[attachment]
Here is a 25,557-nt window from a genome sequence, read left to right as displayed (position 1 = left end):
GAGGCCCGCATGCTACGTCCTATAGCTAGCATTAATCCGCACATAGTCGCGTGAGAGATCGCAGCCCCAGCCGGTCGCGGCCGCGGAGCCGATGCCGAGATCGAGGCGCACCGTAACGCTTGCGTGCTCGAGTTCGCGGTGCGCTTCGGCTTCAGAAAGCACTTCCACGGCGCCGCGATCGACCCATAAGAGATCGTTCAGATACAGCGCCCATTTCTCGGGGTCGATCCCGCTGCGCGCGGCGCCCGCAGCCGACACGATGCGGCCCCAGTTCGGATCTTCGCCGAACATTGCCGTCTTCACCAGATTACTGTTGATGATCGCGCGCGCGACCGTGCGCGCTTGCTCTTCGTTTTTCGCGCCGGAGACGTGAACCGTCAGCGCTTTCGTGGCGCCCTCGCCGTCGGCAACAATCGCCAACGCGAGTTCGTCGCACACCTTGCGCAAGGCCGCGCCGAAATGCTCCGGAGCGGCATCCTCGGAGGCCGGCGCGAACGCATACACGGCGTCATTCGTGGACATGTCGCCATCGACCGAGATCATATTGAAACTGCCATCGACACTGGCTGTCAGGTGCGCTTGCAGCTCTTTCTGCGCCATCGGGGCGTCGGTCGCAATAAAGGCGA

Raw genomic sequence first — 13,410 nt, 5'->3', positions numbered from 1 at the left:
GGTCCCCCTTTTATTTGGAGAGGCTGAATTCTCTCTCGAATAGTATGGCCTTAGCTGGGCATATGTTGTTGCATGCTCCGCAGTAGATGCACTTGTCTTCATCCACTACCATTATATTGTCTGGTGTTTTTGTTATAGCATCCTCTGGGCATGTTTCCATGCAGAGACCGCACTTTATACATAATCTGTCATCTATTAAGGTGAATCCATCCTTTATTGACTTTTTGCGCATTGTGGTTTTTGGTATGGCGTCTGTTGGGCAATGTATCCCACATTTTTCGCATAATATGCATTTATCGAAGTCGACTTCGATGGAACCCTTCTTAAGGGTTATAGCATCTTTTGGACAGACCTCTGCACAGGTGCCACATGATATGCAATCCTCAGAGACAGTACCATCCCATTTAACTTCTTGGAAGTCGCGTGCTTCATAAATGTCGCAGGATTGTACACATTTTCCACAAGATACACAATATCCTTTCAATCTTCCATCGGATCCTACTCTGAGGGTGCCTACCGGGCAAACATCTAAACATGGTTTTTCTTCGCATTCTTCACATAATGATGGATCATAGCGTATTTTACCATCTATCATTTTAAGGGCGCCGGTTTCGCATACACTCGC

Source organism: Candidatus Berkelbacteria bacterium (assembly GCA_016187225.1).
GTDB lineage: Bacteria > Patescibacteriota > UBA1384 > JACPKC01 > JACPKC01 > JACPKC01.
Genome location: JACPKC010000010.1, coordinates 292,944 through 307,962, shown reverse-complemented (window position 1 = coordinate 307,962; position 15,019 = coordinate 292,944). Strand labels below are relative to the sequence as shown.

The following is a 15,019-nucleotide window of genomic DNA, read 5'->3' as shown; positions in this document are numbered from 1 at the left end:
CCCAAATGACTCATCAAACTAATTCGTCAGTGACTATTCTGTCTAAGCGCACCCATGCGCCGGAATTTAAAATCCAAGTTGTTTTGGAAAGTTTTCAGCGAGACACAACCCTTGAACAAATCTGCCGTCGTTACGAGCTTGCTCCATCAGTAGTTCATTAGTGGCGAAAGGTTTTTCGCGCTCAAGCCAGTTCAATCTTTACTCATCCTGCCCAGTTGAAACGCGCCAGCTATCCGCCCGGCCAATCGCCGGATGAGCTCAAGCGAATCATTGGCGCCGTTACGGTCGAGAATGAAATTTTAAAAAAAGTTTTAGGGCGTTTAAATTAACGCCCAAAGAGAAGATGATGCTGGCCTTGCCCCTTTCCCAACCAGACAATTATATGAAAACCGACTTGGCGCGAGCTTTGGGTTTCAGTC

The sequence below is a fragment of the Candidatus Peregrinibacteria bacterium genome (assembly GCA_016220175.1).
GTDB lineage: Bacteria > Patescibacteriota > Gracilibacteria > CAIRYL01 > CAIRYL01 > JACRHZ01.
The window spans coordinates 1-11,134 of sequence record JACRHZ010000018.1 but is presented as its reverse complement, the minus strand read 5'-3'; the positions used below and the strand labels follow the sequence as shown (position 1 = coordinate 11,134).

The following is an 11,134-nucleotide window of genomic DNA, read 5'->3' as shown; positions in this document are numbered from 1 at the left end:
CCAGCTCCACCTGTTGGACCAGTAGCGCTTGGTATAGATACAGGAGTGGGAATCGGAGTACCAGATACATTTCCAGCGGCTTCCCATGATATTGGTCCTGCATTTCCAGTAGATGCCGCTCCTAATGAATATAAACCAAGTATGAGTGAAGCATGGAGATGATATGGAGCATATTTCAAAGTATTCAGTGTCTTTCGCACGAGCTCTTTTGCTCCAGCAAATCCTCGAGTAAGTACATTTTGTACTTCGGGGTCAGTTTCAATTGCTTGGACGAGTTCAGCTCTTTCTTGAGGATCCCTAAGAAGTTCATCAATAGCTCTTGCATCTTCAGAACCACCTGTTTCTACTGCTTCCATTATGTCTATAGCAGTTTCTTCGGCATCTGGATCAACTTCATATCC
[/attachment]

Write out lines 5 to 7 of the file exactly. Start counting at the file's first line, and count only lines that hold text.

Source organism: Candidatus Berkelbacteria bacterium (assembly GCA_016187225.1).
GTDB lineage: Bacteria > Patescibacteriota > UBA1384 > JACPKC01 > JACPKC01 > JACPKC01.
Genome location: JACPKC010000010.1, coordinates 292,944 through 307,962, shown reverse-complemented (window position 1 = coordinate 307,962; position 15,019 = coordinate 292,944). Strand labels below are relative to the sequence as shown.